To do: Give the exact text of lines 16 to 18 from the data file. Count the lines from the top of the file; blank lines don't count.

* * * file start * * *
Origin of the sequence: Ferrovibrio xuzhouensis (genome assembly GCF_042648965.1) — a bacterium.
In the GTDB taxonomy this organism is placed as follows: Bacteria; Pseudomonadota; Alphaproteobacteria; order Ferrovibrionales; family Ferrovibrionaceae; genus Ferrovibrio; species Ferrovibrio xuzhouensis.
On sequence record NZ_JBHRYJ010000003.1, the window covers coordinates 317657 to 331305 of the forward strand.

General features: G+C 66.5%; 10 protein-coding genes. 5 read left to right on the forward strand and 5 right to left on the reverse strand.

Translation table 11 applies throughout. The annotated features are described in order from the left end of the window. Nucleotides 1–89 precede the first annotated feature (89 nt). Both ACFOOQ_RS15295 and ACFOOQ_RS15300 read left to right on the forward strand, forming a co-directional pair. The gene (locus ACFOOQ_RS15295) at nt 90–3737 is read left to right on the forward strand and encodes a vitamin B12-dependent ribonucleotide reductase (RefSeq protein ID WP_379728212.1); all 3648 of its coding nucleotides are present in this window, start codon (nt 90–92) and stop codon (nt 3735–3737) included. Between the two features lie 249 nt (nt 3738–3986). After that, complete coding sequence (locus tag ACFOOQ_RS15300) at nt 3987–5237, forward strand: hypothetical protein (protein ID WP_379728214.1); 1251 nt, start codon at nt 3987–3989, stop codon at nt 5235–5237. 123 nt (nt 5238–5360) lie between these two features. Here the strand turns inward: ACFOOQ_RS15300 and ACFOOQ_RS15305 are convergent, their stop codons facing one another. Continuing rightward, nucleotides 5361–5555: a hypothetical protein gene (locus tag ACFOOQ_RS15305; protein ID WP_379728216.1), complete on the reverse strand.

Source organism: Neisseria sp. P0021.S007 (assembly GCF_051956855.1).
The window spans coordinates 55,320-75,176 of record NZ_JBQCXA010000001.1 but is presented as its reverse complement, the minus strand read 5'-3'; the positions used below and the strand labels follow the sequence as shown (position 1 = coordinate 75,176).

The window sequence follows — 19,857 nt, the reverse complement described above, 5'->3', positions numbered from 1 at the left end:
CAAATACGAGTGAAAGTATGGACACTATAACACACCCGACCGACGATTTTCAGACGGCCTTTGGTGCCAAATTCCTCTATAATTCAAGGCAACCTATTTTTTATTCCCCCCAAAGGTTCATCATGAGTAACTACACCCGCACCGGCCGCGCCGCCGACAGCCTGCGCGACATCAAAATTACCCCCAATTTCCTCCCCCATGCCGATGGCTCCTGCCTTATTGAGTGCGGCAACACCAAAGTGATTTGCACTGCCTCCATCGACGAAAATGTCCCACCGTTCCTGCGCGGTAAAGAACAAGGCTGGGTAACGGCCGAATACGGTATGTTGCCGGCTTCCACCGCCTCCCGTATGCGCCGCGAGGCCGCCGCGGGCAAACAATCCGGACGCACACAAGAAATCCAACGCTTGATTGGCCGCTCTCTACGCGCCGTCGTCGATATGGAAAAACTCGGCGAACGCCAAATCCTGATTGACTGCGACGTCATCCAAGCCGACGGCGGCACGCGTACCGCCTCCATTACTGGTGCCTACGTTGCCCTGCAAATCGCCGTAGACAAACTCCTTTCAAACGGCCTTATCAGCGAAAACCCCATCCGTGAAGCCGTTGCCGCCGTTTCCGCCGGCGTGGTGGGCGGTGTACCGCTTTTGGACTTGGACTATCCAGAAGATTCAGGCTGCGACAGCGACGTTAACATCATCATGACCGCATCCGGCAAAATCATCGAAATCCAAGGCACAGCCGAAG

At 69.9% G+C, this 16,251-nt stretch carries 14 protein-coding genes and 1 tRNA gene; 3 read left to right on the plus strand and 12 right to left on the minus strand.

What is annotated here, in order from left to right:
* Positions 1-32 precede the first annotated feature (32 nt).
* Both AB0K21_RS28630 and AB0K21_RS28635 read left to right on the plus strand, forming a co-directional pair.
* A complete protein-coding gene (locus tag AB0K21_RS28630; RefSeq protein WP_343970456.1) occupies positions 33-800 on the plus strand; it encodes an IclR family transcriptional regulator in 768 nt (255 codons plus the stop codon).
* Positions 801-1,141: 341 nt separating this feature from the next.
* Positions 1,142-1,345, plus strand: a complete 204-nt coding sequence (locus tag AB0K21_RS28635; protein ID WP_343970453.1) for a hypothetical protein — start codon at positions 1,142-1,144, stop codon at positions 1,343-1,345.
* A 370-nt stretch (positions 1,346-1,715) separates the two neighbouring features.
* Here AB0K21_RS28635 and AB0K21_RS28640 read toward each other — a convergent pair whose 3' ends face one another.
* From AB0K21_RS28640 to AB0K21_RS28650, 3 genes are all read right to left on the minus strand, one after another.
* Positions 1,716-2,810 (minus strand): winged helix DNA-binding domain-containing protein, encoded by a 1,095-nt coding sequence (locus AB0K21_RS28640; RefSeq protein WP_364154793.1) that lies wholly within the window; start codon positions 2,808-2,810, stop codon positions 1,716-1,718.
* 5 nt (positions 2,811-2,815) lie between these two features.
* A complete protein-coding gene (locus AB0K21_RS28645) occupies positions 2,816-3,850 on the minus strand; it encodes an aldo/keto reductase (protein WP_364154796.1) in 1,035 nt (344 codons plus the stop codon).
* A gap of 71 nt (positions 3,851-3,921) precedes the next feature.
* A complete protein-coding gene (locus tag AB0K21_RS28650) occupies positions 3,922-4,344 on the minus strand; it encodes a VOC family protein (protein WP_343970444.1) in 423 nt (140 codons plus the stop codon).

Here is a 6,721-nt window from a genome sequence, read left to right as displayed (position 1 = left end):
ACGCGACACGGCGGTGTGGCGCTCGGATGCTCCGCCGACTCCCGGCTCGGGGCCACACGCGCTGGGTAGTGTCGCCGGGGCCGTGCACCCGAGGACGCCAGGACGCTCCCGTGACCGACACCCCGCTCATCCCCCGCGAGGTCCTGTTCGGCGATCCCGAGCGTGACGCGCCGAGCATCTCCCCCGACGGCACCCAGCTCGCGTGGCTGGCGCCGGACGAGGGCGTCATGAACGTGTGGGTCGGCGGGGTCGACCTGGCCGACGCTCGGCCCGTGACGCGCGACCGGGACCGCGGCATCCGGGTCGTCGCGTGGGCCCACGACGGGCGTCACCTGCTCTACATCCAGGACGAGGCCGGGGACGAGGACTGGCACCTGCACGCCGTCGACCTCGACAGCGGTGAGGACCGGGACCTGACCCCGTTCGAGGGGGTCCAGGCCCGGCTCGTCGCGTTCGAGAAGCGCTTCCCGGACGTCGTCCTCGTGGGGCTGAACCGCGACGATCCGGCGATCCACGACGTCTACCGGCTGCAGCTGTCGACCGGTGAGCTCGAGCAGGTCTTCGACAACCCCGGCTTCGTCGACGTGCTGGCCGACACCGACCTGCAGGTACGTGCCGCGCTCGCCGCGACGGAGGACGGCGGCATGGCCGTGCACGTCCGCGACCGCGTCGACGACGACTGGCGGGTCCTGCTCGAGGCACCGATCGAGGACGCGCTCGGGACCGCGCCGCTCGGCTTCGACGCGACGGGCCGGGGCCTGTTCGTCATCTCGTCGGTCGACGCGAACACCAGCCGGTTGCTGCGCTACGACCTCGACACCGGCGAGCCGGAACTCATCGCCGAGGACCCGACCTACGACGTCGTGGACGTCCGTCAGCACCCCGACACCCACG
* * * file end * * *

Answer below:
* Positions 1,142-1,345, plus strand: a complete 204-nt coding sequence (locus tag AB0K21_RS28635; protein ID WP_343970453.1) for a hypothetical protein — start codon at positions 1,142-1,144, stop codon at positions 1,343-1,345.
* A 370-nt stretch (positions 1,346-1,715) separates the two neighbouring features.
* Here AB0K21_RS28635 and AB0K21_RS28640 read toward each other — a convergent pair whose 3' ends face one another.